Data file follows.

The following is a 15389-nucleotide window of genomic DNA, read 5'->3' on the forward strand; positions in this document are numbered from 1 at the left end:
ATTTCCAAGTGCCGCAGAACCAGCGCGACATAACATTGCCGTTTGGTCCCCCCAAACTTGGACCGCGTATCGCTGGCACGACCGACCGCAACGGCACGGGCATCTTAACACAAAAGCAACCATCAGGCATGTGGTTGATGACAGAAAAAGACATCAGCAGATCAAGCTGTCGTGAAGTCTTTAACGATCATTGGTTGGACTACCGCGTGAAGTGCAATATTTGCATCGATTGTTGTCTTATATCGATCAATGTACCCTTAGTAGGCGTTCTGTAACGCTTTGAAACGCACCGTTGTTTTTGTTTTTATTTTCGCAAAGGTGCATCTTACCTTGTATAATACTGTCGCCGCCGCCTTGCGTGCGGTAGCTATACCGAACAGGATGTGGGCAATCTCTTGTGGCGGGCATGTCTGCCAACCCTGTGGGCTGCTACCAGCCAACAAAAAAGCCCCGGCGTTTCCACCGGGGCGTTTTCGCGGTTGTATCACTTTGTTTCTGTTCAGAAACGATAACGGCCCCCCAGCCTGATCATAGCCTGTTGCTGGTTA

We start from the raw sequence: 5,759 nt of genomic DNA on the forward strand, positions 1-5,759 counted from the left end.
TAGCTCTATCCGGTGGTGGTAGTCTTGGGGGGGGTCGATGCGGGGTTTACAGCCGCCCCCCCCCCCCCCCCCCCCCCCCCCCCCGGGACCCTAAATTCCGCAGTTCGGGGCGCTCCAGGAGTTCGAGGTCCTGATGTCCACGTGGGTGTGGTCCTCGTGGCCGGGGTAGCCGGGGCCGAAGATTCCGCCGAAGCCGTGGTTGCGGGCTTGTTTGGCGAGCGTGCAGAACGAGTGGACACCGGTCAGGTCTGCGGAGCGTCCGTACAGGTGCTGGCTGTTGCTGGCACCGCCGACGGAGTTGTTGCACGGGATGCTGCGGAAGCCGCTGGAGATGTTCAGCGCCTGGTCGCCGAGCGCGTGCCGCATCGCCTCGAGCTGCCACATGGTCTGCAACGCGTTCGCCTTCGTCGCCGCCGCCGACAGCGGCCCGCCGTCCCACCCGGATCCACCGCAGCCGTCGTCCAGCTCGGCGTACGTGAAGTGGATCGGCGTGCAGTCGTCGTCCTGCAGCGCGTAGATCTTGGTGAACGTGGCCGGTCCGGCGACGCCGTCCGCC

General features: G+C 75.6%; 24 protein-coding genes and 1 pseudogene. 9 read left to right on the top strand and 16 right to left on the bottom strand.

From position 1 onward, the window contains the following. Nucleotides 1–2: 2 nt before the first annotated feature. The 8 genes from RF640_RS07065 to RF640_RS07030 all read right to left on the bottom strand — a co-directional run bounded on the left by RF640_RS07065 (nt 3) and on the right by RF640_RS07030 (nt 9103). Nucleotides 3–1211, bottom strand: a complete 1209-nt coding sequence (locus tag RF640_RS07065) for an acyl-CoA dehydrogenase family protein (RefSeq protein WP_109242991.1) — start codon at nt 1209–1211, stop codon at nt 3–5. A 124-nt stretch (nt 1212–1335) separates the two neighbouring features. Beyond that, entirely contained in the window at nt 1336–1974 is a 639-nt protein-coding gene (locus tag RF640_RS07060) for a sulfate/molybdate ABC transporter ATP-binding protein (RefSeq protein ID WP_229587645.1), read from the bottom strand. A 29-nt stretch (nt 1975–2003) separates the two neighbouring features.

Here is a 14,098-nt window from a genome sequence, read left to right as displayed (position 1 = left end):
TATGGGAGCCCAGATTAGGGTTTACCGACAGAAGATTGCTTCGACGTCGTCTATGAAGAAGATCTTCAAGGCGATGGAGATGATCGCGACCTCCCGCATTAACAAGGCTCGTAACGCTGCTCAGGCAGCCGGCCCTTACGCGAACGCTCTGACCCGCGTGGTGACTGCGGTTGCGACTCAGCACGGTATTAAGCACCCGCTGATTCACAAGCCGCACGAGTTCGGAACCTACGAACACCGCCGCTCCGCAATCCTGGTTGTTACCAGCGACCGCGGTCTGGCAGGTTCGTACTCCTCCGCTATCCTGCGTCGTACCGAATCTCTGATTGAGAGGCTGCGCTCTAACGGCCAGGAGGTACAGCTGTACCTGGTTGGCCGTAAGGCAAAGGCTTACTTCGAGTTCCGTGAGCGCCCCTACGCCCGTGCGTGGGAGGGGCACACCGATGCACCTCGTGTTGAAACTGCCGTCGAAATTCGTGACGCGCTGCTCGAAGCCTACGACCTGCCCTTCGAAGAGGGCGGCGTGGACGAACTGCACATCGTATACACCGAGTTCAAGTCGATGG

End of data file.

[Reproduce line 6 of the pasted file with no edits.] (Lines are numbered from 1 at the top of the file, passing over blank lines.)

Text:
From position 1 onward, the window contains the following. Nucleotides 1–2: 2 nt before the first annotated feature. The 8 genes from RF640_RS07065 to RF640_RS07030 all read right to left on the bottom strand — a co-directional run bounded on the left by RF640_RS07065 (nt 3) and on the right by RF640_RS07030 (nt 9103). Nucleotides 3–1211, bottom strand: a complete 1209-nt coding sequence (locus tag RF640_RS07065) for an acyl-CoA dehydrogenase family protein (RefSeq protein WP_109242991.1) — start codon at nt 1209–1211, stop codon at nt 3–5. A 124-nt stretch (nt 1212–1335) separates the two neighbouring features. Beyond that, entirely contained in the window at nt 1336–1974 is a 639-nt protein-coding gene (locus tag RF640_RS07060) for a sulfate/molybdate ABC transporter ATP-binding protein (RefSeq protein ID WP_229587645.1), read from the bottom strand. A 29-nt stretch (nt 1975–2003) separates the two neighbouring features.